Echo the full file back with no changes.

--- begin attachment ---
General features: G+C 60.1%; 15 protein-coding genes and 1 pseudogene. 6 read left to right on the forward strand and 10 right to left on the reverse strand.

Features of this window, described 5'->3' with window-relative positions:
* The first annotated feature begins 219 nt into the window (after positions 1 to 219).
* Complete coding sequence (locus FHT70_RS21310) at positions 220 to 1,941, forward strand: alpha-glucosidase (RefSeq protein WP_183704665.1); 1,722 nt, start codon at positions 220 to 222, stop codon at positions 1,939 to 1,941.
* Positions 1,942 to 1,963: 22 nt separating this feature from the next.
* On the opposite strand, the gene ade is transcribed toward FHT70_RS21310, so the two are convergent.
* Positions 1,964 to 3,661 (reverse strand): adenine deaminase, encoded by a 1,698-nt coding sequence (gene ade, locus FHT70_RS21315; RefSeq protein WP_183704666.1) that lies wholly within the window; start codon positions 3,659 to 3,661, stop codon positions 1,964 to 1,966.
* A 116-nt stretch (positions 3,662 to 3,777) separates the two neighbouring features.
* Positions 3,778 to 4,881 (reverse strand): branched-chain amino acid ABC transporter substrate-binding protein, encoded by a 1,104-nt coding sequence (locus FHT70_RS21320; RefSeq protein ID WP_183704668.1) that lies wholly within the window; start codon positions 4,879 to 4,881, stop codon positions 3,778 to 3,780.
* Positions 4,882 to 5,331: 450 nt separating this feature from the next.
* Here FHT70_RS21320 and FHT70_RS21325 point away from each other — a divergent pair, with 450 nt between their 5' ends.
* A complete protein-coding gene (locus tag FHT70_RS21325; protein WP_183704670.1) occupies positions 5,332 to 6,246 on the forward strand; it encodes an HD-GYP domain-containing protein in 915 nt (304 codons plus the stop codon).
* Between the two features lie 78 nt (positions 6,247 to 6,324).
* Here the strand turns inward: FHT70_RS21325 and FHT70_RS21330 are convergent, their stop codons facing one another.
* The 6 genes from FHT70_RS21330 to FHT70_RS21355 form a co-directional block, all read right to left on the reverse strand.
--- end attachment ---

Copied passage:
General features: G+C 60.1%; 15 protein-coding genes and 1 pseudogene. 6 read left to right on the forward strand and 10 right to left on the reverse strand.

Features of this window, described 5'->3' with window-relative positions:
* The first annotated feature begins 219 nt into the window (after positions 1 to 219).
* Complete coding sequence (locus FHT70_RS21310) at positions 220 to 1,941, forward strand: alpha-glucosidase (RefSeq protein WP_183704665.1); 1,722 nt, start codon at positions 220 to 222, stop codon at positions 1,939 to 1,941.
* Positions 1,942 to 1,963: 22 nt separating this feature from the next.
* On the opposite strand, the gene ade is transcribed toward FHT70_RS21310, so the two are convergent.
* Positions 1,964 to 3,661 (reverse strand): adenine deaminase, encoded by a 1,698-nt coding sequence (gene ade, locus FHT70_RS21315; RefSeq protein WP_183704666.1) that lies wholly within the window; start codon positions 3,659 to 3,661, stop codon positions 1,964 to 1,966.
* A 116-nt stretch (positions 3,662 to 3,777) separates the two neighbouring features.
* Positions 3,778 to 4,881 (reverse strand): branched-chain amino acid ABC transporter substrate-binding protein, encoded by a 1,104-nt coding sequence (locus FHT70_RS21320; RefSeq protein ID WP_183704668.1) that lies wholly within the window; start codon positions 4,879 to 4,881, stop codon positions 3,778 to 3,780.
* Positions 4,882 to 5,331: 450 nt separating this feature from the next.
* Here FHT70_RS21320 and FHT70_RS21325 point away from each other — a divergent pair, with 450 nt between their 5' ends.
* A complete protein-coding gene (locus tag FHT70_RS21325; protein WP_183704670.1) occupies positions 5,332 to 6,246 on the forward strand; it encodes an HD-GYP domain-containing protein in 915 nt (304 codons plus the stop codon).
* Between the two features lie 78 nt (positions 6,247 to 6,324).
* Here the strand turns inward: FHT70_RS21325 and FHT70_RS21330 are convergent, their stop codons facing one another.
* The 6 genes from FHT70_RS21330 to FHT70_RS21355 form a co-directional block, all read right to left on the reverse strand.